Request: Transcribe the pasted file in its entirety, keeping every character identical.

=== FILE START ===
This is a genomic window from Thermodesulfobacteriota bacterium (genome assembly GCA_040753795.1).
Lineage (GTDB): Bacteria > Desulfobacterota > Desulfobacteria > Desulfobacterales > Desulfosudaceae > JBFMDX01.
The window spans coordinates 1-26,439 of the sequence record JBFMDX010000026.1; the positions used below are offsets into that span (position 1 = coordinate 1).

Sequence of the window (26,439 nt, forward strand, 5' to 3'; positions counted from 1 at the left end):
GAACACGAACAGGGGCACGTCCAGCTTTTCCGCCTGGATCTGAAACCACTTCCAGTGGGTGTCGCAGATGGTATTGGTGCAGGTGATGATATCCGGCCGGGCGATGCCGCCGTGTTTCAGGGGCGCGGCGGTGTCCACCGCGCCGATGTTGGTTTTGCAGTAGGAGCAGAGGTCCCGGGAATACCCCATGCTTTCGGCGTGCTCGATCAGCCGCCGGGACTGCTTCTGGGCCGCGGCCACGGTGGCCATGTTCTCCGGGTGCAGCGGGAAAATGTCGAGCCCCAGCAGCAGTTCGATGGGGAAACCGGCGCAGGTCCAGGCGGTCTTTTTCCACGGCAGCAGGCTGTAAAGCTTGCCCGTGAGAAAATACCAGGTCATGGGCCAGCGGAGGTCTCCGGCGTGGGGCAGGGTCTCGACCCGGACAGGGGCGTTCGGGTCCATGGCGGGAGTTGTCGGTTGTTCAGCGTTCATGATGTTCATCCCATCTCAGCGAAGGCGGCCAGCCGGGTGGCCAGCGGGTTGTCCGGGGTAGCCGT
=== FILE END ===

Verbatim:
This is a genomic window from Thermodesulfobacteriota bacterium (genome assembly GCA_040753795.1).
Lineage (GTDB): Bacteria > Desulfobacterota > Desulfobacteria > Desulfobacterales > Desulfosudaceae > JBFMDX01.
The window spans coordinates 1-26,439 of the sequence record JBFMDX010000026.1; the positions used below are offsets into that span (position 1 = coordinate 1).

Sequence of the window (26,439 nt, forward strand, 5' to 3'; positions counted from 1 at the left end):
GAACACGAACAGGGGCACGTCCAGCTTTTCCGCCTGGATCTGAAACCACTTCCAGTGGGTGTCGCAGATGGTATTGGTGCAGGTGATGATATCCGGCCGGGCGATGCCGCCGTGTTTCAGGGGCGCGGCGGTGTCCACCGCGCCGATGTTGGTTTTGCAGTAGGAGCAGAGGTCCCGGGAATACCCCATGCTTTCGGCGTGCTCGATCAGCCGCCGGGACTGCTTCTGGGCCGCGGCCACGGTGGCCATGTTCTCCGGGTGCAGCGGGAAAATGTCGAGCCCCAGCAGCAGTTCGATGGGGAAACCGGCGCAGGTCCAGGCGGTCTTTTTCCACGGCAGCAGGCTGTAAAGCTTGCCCGTGAGAAAATACCAGGTCATGGGCCAGCGGAGGTCTCCGGCGTGGGGCAGGGTCTCGACCCGGACAGGGGCGTTCGGGTCCATGGCGGGAGTTGTCGGTTGTTCAGCGTTCATGATGTTCATCCCATCTCAGCGAAGGCGGCCAGCCGGGTGGCCAGCGGGTTGTCCGGGGTAGCCGT